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Survey: 92% of Organizations Fell Victim to Phishing in Last 12 Months

Eighty-six percent of organizations experienced negative consequences as a result of the attack.

Note: TDWI’s editors carefully choose press releases related to the data and analytics industry. We have edited and/or condensed this release to highlight key information but make no claims as to its accuracy.

Phishing attacks remain a significant threat to organizations. According to the data presented by Atlas VPN gathered from a survey of 500 cybersecurity leaders conducted by Egress, 92% of organizations were victims of phishing in the past 12 months and 86% experienced negative consequences as a result.

The most commonly reported fallout from phishing attacks was financial loss from customer churn. Overall, 54% of surveyed organization leaders said they lost customers and revenue due to successful phishing attacks.

A company's reputation, which may have taken years or even decades to build, can be irreparably damaged in just seconds due to a single security breach. Reputational damage was reported by 47% of organizations that were impacted by phishing attacks in the last 12 months.

Moreover, a fourth (27%) of organizations underwent lengthy remediations; nearly a tenth (9%) faced legal repercussions.

Phishing incidents also had repercussions for the employees involved. In 30% of cases, the employees were disciplined as a result of the successful phishing event; 22% of organizations reported that the employee was dismissed. In 18% of instances, employees left voluntarily.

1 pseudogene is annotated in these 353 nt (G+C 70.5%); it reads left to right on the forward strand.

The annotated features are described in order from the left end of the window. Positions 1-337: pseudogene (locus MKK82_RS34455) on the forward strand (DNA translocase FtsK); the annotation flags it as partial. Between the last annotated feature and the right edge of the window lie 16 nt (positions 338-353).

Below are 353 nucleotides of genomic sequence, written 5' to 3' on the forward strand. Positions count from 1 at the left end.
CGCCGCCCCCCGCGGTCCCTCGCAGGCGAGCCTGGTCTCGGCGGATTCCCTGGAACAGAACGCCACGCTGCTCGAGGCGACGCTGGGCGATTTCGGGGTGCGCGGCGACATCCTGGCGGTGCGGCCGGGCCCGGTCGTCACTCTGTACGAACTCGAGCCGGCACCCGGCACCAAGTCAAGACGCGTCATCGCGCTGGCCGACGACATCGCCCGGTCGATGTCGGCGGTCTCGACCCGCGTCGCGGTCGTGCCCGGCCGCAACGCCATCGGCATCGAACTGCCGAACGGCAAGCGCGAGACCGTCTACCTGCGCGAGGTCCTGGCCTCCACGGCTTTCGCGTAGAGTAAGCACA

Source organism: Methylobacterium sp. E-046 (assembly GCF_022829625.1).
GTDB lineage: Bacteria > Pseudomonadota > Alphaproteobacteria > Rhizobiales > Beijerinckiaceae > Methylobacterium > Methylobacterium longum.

Cybersecurity Leaders Concerned About Use of AI in Phishing Emails

Phishing has become an increasingly sophisticated cyber threat as cybercriminals continue to evolve their tactics. There are concerns AI may be misused to create more sophisticated cyberattacks. Specifically, 72% of cybersecurity leaders expressed worries about the use of AI in email phishing attacks. Cybersecurity leaders within financial organizations are the most alert about AI's use to craft phishing campaigns -- 80% at those organizations showed concern.

These worries arise from the potential for AI to automate the phishing process, which can make attacks more efficient and scalable. Additionally, AI can create highly sophisticated and personalized phishing emails that are difficult to detect using traditional security systems. The use of deepfake technology to add video and voice capabilities to phishing attacks can make them even more dangerous.

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